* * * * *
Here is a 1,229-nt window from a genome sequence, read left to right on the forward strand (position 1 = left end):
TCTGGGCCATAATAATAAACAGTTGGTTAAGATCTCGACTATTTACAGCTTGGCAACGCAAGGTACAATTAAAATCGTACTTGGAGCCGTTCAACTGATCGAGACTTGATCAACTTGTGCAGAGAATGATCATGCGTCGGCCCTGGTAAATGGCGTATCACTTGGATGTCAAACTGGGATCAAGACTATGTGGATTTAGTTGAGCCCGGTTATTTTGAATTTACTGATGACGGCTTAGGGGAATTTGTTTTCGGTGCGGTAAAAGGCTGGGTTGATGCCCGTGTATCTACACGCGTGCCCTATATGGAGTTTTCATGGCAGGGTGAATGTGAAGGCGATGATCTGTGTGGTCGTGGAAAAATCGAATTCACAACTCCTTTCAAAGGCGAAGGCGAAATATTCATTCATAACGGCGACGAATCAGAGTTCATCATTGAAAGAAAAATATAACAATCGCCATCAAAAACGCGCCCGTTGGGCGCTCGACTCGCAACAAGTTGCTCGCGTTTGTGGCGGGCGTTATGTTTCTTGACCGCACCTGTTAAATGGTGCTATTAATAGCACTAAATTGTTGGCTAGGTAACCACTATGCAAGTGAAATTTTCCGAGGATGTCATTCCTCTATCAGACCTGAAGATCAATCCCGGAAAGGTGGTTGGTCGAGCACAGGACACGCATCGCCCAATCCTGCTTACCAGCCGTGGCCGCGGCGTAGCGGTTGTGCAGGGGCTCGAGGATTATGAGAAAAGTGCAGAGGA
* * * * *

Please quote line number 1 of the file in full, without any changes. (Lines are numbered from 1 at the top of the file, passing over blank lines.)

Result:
Here is a 1,229-nt window from a genome sequence, read left to right on the forward strand (position 1 = left end):